TED (M18) Comedy/106 minutes
Anyone who has loved a stuffed toy as a kid and yearned for it to be real would probably identify with the protagonists in Ted, Seth MacFarlane's big-screen directorial debut.
In this movie, the titular character, a teddy bear voiced by MacFarlane, comes to life when its owner, a lonely eight-year- old boy, wishes upon a star.
For a brief moment, the duo enjoy instant fame as celebrities and even guest star on The Tonight Show with Johnny Carson.
Fast-forward 27 years and the world has forgotten them, the two pals having evolved (or rather, devolved) into potty- mouthed, pop culture-savvy deadbeats.
John Bennett (Mark Wahlberg), the boy who has now become a considerably older man, still refuses to grow up, content with spending his days watching Flash Gordon with his furry buddy and ducking under the sheets in terror during thunderstorms.
Mila Kunis plays John's long-suffering girlfriend who, after one catastrophic dinner date too many, delivers an ultimatum - it's her or the bear.
Meanwhile, Ted gets a job as a store clerk so as to score with an attractive checkout girl (the fact that he's a toy does not tame his libido), while a mysterious stalker (Giovanni Ribisi) has his eye on the bear as a gift for his spoilt son.
Fans of MacFarlane and his TV shows Family Guy, American Dad and The Cleveland Show will no doubt enjoy his usual brand of no-holds-barred, politically incorrect humour, now unleashed on a larger scale in a feature-length film.
Some of his favourite tropes, such as cutaway gags, the use of big swing numbers and kitschy 1980s references, are on full display - like in one memorable scene where John meets his childhood idol, Sam Jones (in a cameo appearance as himself), and has a ridiculously non-sequitur dream sequence.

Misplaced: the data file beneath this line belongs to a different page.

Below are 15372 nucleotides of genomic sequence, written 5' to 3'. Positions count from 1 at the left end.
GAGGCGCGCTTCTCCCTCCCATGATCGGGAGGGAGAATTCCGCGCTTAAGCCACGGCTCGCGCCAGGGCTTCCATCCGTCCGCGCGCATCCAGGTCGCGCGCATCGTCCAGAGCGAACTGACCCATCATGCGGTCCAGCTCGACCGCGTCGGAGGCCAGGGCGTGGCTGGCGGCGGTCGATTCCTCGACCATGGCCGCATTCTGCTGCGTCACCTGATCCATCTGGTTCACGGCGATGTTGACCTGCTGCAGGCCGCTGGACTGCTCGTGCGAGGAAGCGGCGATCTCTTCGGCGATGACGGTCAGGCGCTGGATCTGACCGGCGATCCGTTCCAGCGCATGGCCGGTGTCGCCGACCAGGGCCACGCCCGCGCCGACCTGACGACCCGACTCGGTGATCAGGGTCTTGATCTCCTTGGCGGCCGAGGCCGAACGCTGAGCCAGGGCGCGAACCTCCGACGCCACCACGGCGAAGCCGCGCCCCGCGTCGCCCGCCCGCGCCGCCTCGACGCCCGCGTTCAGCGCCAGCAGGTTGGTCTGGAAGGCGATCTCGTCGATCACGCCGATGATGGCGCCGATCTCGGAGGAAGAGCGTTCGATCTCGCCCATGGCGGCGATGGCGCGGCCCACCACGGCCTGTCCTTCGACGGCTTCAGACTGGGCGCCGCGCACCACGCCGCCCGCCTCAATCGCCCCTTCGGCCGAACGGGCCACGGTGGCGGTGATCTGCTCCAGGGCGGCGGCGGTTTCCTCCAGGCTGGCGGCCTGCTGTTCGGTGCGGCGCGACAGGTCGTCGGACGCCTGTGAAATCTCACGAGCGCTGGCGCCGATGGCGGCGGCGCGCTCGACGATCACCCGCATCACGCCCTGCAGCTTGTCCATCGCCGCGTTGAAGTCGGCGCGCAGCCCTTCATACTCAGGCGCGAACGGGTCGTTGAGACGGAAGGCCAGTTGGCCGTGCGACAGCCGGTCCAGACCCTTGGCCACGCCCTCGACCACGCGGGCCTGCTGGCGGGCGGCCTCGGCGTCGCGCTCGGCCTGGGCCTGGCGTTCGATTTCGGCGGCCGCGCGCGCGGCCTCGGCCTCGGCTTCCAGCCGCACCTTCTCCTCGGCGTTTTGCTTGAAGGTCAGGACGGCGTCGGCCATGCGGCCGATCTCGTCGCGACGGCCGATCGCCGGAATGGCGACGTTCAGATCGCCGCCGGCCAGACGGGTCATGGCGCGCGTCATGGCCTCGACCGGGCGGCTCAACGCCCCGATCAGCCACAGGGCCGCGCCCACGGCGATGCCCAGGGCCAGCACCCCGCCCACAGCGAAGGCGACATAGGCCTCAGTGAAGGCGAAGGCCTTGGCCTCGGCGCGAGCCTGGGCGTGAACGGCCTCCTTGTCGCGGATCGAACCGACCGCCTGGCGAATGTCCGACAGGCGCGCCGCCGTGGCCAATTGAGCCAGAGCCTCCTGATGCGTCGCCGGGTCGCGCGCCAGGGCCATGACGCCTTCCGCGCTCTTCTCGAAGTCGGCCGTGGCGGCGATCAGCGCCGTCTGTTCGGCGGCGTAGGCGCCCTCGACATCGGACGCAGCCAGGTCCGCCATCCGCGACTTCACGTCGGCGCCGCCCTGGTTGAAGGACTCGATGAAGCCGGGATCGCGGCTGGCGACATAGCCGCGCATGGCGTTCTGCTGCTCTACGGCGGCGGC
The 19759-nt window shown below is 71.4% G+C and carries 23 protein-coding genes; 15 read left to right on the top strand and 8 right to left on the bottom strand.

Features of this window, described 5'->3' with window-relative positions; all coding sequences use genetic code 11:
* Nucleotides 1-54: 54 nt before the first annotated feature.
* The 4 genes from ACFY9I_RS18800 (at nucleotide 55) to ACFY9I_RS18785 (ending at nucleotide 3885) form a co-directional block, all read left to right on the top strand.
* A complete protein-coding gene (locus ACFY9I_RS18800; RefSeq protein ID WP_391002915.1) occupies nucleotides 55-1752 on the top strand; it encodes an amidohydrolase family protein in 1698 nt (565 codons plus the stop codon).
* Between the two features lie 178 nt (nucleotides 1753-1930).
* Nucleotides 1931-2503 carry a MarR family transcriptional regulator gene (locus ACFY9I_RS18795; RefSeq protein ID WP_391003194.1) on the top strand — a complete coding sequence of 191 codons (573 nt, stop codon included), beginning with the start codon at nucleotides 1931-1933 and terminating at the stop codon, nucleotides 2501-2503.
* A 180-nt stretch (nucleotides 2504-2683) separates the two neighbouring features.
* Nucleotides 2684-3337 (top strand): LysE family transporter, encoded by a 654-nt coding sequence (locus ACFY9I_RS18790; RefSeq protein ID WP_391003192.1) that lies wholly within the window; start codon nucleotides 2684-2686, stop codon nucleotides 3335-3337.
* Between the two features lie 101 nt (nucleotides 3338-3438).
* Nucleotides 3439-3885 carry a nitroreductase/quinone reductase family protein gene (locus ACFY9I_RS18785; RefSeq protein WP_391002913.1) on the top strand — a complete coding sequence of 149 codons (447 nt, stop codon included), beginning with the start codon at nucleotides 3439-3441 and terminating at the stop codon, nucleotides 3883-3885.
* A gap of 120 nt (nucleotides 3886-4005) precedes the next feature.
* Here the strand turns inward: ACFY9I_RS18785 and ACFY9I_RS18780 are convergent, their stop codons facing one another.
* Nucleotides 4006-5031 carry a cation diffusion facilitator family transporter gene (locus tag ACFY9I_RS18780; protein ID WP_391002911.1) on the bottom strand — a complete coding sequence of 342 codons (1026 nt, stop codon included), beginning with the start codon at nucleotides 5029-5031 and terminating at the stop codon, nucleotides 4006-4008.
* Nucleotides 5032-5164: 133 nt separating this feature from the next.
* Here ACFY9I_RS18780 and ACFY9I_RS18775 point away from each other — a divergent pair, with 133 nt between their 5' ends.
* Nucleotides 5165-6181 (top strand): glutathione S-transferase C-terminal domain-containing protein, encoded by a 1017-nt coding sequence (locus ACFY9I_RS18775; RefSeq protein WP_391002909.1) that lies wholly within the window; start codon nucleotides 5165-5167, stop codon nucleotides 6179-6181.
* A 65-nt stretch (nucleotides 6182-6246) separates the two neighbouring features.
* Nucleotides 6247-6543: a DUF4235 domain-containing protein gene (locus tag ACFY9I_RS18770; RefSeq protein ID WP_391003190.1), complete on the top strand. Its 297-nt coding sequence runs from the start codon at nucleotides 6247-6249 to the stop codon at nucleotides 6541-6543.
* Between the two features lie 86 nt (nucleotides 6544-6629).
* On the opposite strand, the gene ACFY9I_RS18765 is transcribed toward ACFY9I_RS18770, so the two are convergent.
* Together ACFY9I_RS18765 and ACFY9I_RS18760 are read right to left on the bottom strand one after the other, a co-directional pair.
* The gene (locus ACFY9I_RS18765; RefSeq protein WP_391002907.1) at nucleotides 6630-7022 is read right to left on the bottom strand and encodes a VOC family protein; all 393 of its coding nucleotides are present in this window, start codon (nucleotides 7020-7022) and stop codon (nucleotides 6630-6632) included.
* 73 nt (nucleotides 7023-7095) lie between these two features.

Wahlberg turns in an empathetic performance as the man-child torn between the love of his life and his best friend, while Kunis' character gets to do a lot of eye-rolling and tongue-wagging at her immature boyfriend's antics.
MacFarlane's Ted is a marvel of CGI compositing, his gestures and expressions so human-like that I sometimes forget I'm watching an anthropomorphic child's plaything spewing lewd remarks and performing even ruder acts.
An over-the-top fist fight between John and Ted in a motel room was so surreal that I couldn't help cringing and laughing at the same time.
But what could have potentially been a one-trick teddy was thankfully lifted by the touching "bromance" between the two male leads. We've all had friends who want only the best for us, and some who, without meaning to, hold us back. Sometimes, we find one who's both, as embodied by the irreverent but lovable Ted.
Although the film may be mean-spirited at times, the unconditional love and loyalty the odd couple have for each other make them endearing enough for me to root for them to still be together by the time the credits rolled.
Apart from a predictable plot and a lacklustre third act, MacFarlane's delayed-coming-of-age tale of a guy, a girl and a bear is as heart-warmingly charming as it is jaw-droppingly offensive in parts.
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